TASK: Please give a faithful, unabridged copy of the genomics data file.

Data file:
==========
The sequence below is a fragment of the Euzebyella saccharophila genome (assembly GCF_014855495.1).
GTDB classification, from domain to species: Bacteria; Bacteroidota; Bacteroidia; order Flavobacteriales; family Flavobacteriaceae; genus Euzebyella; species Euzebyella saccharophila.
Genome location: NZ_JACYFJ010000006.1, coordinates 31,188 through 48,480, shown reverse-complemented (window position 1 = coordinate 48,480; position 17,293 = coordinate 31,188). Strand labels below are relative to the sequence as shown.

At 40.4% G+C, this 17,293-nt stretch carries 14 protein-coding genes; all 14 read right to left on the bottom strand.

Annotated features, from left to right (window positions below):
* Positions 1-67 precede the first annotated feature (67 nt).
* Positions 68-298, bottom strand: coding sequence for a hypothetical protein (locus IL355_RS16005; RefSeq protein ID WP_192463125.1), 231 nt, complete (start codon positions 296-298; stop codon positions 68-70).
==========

The sequence below is a fragment of the Euzebyella saccharophila genome (assembly GCF_014855495.1).
GTDB classification, from domain to species: Bacteria; Bacteroidota; Bacteroidia; order Flavobacteriales; family Flavobacteriaceae; genus Euzebyella; species Euzebyella saccharophila.
Genome location: NZ_JACYFJ010000006.1, coordinates 31,188 through 48,480, shown reverse-complemented (window position 1 = coordinate 48,480; position 17,293 = coordinate 31,188). Strand labels below are relative to the sequence as shown.

At 40.4% G+C, this 17,293-nt stretch carries 14 protein-coding genes; all 14 read right to left on the bottom strand.

Annotated features, from left to right (window positions below):
* Positions 1-67 precede the first annotated feature (67 nt).
* Positions 68-298, bottom strand: coding sequence for a hypothetical protein (locus IL355_RS16005; RefSeq protein ID WP_192463125.1), 231 nt, complete (start codon positions 296-298; stop codon positions 68-70).